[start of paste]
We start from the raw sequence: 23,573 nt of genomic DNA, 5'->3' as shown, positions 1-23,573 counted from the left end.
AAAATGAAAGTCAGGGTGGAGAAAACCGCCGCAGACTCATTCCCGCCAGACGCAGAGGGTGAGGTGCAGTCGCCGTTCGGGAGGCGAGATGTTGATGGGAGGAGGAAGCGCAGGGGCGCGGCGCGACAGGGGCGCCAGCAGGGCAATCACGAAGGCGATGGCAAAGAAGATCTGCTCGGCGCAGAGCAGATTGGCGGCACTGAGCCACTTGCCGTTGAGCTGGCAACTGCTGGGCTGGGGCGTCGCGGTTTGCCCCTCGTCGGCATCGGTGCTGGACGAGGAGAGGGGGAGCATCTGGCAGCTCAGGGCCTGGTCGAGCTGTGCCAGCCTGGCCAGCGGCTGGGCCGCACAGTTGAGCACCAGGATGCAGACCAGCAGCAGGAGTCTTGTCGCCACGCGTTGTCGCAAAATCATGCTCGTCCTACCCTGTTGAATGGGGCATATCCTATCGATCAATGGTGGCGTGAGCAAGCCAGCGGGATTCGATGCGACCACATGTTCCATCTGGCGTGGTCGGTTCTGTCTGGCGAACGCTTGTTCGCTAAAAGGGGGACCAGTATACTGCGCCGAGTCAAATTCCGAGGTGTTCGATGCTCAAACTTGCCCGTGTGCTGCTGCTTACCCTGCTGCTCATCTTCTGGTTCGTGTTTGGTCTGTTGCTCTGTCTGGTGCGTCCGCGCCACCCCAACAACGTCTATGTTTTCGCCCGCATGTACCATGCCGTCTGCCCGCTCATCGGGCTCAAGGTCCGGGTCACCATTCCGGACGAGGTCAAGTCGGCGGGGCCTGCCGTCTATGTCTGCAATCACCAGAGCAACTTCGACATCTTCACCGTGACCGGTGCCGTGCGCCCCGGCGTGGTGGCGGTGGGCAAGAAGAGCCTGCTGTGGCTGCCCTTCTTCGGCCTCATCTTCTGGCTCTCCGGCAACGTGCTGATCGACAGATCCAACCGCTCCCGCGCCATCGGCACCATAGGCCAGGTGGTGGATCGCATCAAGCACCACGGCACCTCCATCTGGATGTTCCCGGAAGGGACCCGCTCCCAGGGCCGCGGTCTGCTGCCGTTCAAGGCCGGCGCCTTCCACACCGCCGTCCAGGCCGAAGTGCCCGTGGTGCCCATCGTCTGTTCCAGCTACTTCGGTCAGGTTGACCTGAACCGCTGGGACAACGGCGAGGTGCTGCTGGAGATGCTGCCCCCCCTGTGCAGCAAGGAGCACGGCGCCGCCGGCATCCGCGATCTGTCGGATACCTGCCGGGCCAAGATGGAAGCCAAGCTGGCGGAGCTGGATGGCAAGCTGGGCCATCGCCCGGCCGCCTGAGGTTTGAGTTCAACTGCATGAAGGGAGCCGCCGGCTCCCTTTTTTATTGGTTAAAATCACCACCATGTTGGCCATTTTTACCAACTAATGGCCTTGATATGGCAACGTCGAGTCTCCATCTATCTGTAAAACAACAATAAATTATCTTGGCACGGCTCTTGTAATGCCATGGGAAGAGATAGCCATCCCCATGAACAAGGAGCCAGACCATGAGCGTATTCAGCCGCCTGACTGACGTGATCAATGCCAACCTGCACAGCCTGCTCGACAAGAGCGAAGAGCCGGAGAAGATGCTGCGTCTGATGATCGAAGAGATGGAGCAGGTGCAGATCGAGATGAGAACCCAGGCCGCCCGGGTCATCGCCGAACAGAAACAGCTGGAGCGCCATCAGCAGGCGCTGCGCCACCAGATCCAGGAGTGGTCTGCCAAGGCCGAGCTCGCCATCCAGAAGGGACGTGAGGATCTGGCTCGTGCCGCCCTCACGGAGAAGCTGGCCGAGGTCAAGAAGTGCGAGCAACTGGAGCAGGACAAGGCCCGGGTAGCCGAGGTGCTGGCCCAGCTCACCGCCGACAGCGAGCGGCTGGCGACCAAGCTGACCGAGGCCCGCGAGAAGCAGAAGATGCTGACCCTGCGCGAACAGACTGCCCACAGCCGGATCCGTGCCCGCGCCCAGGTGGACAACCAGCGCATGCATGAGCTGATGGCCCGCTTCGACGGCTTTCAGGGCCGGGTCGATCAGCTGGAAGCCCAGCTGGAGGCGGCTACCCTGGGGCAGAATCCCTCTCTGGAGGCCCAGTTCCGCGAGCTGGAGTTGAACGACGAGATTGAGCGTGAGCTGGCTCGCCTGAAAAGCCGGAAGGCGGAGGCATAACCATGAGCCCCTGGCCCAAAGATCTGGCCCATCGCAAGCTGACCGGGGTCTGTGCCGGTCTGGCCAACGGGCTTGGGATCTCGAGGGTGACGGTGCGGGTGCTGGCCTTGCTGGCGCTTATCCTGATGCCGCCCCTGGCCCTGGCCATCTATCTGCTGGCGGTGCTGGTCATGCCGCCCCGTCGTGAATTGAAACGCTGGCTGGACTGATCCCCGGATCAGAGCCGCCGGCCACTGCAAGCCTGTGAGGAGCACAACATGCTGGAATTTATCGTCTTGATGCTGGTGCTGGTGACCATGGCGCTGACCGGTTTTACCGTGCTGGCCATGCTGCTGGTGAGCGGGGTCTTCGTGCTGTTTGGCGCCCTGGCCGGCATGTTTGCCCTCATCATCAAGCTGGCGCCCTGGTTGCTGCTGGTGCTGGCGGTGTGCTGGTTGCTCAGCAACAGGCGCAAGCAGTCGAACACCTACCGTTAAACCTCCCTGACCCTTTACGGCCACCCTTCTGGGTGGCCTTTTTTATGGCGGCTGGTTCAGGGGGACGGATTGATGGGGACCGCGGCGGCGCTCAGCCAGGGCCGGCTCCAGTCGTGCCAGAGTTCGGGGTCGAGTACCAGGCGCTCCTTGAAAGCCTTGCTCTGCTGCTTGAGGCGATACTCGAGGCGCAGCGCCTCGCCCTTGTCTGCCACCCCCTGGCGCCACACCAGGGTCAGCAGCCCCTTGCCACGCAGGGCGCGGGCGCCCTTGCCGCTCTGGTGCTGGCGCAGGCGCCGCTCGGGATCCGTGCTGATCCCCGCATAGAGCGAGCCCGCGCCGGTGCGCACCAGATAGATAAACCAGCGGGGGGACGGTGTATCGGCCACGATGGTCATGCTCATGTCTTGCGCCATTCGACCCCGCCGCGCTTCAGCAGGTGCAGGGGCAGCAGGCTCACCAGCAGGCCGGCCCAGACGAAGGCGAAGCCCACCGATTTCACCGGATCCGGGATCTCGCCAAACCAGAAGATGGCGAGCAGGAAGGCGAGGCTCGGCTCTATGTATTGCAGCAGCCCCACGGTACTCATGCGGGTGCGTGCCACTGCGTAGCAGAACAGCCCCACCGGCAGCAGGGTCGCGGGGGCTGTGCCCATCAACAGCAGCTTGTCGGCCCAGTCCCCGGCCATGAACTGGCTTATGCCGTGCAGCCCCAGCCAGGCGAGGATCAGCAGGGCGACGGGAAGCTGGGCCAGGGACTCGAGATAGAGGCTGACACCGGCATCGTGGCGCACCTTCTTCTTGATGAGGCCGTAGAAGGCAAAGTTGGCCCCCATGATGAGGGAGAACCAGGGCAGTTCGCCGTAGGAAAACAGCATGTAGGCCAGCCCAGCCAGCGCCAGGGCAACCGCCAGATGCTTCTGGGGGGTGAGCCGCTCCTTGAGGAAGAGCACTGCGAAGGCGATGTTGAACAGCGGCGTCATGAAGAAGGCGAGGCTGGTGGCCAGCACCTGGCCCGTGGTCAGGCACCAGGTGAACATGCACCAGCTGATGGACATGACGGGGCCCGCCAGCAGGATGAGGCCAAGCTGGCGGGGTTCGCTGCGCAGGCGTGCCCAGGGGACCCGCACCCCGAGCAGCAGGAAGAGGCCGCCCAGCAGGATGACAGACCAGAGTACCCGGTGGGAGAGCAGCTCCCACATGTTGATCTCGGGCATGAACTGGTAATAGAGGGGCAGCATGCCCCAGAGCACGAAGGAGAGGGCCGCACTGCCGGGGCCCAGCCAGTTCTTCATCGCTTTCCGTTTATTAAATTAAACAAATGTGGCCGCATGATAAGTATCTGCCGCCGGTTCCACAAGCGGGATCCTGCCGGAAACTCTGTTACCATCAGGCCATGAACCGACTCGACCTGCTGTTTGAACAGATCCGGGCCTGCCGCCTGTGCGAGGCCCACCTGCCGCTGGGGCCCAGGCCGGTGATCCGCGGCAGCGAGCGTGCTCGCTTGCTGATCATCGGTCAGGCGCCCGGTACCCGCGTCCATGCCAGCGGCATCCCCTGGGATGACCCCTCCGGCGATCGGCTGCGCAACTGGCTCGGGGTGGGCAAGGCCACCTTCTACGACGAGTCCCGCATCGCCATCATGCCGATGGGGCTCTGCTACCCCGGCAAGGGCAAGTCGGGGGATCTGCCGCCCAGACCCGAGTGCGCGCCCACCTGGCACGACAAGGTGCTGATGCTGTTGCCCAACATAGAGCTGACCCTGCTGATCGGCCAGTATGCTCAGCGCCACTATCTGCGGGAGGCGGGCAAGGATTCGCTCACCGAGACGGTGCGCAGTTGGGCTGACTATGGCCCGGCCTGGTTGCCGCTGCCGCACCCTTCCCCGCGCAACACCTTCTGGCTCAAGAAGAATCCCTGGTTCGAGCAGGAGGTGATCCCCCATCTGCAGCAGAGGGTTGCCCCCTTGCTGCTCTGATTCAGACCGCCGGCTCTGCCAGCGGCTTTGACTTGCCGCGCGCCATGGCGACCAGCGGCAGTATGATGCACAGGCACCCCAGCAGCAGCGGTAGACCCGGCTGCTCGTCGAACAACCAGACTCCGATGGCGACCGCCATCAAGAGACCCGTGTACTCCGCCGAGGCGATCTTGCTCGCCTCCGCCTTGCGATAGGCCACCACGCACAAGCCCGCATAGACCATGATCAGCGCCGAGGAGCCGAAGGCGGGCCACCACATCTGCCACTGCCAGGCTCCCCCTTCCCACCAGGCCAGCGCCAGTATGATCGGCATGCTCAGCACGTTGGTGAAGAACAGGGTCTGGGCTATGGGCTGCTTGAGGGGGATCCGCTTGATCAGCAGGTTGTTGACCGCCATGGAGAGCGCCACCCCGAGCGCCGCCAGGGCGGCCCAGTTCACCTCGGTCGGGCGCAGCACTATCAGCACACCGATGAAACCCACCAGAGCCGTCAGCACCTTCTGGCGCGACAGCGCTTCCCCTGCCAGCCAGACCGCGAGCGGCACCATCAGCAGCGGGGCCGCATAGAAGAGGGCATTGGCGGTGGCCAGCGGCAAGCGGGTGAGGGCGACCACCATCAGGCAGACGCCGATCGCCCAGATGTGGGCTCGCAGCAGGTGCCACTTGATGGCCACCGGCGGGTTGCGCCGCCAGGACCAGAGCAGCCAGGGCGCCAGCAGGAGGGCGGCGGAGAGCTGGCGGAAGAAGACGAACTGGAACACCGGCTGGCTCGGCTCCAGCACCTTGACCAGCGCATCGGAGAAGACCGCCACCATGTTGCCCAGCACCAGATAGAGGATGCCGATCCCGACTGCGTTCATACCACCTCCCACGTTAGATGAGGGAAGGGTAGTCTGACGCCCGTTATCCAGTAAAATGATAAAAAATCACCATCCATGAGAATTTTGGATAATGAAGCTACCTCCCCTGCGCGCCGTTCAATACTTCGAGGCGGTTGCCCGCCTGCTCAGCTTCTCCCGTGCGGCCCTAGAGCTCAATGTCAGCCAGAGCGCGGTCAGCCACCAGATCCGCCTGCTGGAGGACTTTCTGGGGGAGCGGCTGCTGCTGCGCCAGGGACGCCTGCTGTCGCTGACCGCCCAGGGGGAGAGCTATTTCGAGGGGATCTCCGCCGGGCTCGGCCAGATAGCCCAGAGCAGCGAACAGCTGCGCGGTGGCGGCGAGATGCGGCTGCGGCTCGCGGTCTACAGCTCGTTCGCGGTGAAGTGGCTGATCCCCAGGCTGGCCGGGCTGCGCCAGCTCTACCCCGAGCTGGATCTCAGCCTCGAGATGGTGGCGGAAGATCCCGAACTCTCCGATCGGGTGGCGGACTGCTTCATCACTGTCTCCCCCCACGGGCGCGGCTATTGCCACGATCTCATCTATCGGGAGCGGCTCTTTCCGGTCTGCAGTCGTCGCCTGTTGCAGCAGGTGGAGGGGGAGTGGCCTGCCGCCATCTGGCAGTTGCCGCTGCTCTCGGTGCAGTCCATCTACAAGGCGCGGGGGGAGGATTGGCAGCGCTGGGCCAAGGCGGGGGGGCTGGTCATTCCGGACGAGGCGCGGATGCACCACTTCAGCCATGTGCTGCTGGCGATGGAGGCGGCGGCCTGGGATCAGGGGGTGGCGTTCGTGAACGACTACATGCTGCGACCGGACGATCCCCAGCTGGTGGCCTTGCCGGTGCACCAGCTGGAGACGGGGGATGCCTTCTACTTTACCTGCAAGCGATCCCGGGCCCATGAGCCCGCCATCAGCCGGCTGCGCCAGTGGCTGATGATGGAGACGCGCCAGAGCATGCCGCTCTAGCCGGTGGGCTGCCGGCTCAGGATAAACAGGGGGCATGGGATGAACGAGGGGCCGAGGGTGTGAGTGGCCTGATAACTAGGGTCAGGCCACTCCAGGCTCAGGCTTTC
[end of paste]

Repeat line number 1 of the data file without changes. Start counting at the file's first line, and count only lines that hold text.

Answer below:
We start from the raw sequence: 23,573 nt of genomic DNA, 5'->3' as shown, positions 1-23,573 counted from the left end.